(5) At this junction (ST769 908) turn right to continue along the Cotswold Way, past houses, to a road junction at the end of this road. Cross directly over the road into Winter Spring Lane. Follow the surfaced portion of Winter Spring Lane for - 40 m approx. Stay on the left side of the lane. Look for a Cotswold signpost footpath marker post, as the lane begins to bear right (ST771 910). Follow the footpath downhill.

At the bottom of the hill, the path turns left and crosses a stone bridge. Follow the path through a gate and into a field, continue ahead into a larger adjoining field. Turn ¼ right, look for a short footpath marker post approx. 20 m to the right of a single telegraph post. Use the footpath marker post as a guide to cross the field to a kissing gate (ST767 916). Go through the gate onto a road – Hill Mill Road. Turn left and follow the road down past houses, to the Alderley Road.

(6) Cross the road to a large wooden gate (ST765 916). The gate is opened by pressing a button on the left side of the gatepost. Pass through the gate onto a gravel driveway. The gate closes automatically. This part of the route is across private property (See notes). At the end of the driveway, there is a small grass bank with a stile, on your left, at the top. Cross over the stile into a field. Turn right and continue along the top edge of the field (approx. 90 m), to pick up a footpath that runs diagonally down the field (ST764 916) to a gate.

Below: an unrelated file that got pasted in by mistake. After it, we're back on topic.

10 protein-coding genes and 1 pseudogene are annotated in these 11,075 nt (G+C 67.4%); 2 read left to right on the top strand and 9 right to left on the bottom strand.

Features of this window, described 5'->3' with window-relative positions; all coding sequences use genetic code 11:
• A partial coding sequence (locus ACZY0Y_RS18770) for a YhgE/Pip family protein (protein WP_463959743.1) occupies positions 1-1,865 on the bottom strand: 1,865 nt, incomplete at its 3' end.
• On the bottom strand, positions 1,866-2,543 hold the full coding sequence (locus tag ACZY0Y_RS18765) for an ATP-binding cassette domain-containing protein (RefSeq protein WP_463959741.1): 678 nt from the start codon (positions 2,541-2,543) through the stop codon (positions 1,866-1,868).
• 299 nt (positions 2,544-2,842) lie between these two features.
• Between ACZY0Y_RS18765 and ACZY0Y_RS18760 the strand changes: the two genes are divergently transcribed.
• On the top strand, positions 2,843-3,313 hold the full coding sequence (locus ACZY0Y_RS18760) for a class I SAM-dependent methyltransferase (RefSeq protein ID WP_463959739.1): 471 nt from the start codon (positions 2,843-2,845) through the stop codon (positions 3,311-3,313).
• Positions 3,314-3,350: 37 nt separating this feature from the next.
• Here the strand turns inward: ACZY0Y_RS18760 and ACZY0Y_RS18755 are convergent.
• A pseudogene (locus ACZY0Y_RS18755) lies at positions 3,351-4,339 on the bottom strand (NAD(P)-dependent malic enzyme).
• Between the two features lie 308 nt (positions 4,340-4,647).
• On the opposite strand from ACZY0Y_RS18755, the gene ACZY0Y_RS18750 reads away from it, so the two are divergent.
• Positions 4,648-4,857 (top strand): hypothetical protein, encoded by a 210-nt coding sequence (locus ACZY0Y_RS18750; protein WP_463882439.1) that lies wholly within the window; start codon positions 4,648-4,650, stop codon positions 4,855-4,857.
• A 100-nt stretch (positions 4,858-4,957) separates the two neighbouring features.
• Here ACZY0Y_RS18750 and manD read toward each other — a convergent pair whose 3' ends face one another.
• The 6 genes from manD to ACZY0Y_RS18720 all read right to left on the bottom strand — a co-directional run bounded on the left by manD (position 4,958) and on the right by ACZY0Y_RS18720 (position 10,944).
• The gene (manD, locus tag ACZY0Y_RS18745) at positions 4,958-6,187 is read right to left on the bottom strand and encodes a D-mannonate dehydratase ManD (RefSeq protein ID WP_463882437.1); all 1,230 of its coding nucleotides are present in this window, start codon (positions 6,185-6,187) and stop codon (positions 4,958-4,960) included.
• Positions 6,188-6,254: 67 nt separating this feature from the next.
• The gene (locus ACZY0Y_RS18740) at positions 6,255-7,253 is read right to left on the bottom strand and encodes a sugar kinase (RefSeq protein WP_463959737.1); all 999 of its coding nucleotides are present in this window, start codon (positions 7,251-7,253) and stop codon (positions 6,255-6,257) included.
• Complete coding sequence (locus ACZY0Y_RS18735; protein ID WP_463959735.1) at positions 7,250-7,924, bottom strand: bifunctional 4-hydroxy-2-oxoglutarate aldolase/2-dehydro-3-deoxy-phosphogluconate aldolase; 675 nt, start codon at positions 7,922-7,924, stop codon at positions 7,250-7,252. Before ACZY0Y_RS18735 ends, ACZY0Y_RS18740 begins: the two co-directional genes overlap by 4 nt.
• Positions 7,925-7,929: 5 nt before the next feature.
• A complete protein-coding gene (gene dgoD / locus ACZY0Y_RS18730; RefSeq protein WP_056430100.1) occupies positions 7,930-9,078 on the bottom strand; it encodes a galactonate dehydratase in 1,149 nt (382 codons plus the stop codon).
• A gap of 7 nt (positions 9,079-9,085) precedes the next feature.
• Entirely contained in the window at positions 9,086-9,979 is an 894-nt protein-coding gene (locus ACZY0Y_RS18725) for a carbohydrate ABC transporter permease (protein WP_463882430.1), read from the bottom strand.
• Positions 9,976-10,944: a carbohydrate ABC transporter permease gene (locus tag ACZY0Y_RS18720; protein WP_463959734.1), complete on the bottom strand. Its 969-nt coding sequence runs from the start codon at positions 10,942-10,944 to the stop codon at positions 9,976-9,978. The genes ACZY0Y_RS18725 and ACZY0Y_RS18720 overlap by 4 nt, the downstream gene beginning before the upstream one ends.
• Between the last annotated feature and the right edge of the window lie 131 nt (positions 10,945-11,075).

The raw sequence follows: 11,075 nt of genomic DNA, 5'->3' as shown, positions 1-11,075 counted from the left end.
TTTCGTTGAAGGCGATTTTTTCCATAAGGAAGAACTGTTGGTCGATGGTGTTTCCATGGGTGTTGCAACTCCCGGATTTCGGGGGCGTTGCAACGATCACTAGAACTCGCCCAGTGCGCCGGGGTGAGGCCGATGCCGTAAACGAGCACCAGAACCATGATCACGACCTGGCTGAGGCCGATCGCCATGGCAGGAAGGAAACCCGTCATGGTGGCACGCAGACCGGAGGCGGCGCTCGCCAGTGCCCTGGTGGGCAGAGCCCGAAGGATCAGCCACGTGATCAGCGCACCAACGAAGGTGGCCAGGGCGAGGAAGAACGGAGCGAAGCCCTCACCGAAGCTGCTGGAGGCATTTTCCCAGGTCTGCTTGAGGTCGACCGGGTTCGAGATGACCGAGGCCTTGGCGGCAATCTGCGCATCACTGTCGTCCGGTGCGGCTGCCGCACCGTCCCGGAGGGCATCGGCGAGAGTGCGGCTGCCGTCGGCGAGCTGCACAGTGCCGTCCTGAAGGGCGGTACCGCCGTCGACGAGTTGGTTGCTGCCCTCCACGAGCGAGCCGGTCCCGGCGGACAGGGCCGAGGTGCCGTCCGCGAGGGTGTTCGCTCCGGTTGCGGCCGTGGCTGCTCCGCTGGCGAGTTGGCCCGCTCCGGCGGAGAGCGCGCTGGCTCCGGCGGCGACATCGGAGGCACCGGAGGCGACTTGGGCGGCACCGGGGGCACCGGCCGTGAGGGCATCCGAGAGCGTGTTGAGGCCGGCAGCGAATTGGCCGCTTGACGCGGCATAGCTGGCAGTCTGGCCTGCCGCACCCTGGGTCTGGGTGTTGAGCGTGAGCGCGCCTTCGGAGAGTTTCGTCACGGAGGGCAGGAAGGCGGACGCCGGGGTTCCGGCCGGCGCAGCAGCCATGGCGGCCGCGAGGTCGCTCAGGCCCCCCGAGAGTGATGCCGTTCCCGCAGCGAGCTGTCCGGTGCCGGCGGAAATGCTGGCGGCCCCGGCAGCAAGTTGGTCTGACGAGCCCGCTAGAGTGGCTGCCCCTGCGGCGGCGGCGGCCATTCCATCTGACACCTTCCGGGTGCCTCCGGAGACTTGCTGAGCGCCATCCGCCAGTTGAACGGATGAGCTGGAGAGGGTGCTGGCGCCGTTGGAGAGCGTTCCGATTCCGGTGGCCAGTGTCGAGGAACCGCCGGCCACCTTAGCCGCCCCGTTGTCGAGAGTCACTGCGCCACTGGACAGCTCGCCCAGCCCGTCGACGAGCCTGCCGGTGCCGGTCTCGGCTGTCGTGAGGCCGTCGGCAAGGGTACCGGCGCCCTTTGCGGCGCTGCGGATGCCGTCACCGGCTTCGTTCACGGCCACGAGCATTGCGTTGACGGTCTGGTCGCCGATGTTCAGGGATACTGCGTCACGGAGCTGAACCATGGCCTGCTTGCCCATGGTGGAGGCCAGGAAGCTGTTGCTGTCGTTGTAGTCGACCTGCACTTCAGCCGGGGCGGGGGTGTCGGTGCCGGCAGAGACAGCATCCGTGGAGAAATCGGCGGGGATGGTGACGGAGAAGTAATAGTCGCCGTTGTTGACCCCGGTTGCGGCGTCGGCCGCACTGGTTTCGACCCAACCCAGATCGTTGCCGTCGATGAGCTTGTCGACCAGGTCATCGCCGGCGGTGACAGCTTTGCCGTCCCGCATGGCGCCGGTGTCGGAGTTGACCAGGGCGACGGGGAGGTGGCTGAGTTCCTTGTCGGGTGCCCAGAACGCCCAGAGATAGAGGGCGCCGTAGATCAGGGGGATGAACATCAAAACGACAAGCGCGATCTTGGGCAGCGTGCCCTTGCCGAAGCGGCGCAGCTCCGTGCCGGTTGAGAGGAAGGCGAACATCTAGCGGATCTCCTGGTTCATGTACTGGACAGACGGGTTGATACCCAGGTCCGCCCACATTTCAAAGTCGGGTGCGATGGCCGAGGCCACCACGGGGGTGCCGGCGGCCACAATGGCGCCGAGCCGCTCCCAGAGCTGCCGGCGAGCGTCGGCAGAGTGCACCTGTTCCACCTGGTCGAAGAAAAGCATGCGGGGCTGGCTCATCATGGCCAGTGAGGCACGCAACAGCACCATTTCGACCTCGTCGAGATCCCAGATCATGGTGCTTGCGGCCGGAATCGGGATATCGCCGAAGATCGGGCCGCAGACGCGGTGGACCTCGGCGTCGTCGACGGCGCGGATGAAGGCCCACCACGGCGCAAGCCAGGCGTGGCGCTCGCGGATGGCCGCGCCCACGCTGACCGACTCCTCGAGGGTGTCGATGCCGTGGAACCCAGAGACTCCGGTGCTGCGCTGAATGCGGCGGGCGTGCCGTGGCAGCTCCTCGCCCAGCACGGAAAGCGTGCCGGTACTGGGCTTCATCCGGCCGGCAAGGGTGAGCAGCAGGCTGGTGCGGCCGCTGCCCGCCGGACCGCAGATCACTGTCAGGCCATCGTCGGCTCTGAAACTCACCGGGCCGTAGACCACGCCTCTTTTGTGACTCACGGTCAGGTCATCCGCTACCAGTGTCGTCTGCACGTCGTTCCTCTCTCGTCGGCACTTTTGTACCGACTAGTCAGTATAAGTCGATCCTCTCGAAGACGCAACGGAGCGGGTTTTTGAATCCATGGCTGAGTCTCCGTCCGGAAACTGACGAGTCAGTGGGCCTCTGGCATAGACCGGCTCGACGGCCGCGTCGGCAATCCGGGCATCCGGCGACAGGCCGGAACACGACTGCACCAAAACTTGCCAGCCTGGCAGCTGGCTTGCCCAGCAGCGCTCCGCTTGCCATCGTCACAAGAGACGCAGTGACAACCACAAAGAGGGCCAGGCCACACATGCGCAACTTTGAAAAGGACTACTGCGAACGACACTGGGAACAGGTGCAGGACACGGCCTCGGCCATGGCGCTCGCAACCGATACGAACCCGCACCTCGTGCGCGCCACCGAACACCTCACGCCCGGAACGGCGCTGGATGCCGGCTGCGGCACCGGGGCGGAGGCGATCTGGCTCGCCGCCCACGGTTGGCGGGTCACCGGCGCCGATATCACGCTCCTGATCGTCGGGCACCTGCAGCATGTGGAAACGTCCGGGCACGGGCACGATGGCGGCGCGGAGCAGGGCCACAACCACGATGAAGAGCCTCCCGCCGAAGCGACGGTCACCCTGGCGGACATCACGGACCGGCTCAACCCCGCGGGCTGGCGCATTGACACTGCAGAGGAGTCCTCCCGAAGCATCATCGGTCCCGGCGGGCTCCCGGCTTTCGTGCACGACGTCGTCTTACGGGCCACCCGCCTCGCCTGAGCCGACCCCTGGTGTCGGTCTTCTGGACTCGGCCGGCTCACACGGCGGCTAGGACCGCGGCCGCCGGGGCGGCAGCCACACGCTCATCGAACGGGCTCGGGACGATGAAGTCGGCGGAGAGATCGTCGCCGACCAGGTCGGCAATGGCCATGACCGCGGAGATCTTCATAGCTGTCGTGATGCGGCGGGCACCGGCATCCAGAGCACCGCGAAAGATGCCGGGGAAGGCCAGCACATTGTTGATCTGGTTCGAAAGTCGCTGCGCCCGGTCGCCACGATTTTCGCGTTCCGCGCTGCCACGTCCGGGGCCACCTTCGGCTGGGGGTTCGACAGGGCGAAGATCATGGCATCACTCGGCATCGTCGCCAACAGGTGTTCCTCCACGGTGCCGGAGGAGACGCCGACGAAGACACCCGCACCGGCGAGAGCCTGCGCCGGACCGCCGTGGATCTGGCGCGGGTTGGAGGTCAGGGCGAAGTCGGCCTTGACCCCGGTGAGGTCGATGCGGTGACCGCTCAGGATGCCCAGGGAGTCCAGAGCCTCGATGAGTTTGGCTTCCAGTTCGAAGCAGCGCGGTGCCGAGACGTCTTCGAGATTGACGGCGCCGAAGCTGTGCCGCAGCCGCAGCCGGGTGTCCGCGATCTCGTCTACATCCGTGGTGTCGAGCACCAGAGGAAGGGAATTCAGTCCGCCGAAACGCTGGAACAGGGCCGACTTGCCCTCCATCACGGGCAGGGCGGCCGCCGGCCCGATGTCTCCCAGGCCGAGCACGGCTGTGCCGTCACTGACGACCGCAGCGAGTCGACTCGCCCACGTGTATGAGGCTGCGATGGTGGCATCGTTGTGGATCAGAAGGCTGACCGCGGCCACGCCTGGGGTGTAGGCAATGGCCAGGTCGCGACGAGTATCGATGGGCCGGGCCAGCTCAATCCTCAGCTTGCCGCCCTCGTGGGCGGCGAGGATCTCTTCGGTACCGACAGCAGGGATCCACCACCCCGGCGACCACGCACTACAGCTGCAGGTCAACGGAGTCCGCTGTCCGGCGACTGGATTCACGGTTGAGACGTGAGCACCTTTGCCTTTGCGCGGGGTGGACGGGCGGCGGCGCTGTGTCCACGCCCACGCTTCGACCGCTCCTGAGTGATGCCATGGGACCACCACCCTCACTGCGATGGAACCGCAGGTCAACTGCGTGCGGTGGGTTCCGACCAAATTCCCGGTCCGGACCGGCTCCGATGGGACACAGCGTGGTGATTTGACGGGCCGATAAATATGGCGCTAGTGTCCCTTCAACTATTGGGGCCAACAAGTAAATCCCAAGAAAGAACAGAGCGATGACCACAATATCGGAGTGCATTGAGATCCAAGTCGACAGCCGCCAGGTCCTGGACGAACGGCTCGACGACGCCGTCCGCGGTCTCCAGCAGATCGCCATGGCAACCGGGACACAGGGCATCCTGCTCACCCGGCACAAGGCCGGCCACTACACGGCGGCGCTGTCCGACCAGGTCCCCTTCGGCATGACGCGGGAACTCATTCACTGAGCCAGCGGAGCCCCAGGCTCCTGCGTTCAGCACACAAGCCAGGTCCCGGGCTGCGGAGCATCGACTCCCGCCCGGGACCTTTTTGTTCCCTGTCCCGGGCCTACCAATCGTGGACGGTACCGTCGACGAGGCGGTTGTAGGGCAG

Pass through the gate and follow the hedge-line downhill to the bottom of the field to a 2nd gate. Pass through the gate onto a private drive. (See notes) Turn slightly left, look for a bridge over a lake. The route continues over the bridge, and up steps cut into the bank on the far side, leading to a stile at the top. Cross over the stile (ST764 912) and into a field beyond.

(7) From the stile (ST764 912) continue ahead, following a line of young trees to a copse at the far side of the field. Cross into the copse via a stile. Follow the footpath through the copse to a second stile. Cross the stile into the next field. Follow the boundary fence round to the right and downhill, to a bridge, over a small stream. Cross the bridge and follow the footpath round to the left through a small copse to a wooden stile. (See notes)

(8) On reaching this wooden stile, do not cross over it, but turn ½ left and walk approx. 18m to a wooden bridge over a stream. Cross the bridge and continue ahead to a wooden stile. Cross over the stile into the field beyond. From this stile walk forward on a bearing of 157° Grid (Sees notes) to a stile and plank bridge that gives access to a large adjoining field. Cross into this field; use the footpath if it has been reinstated, if not walk on a bearing of 165° Grid (See notes) to waypoint 10.
For an alternative route (See notes.)

(9) Turn ¼ left at the corner of the field, and follow a footpath to a stile (approx. 50m), cross the stile into the paddock. Follow the footpath across the paddock to a stile. Cross over a wooden stile onto a road, (Alderley Road), turn right and follow the road back to - The Fleece Inn, Hillesley (230m approx.).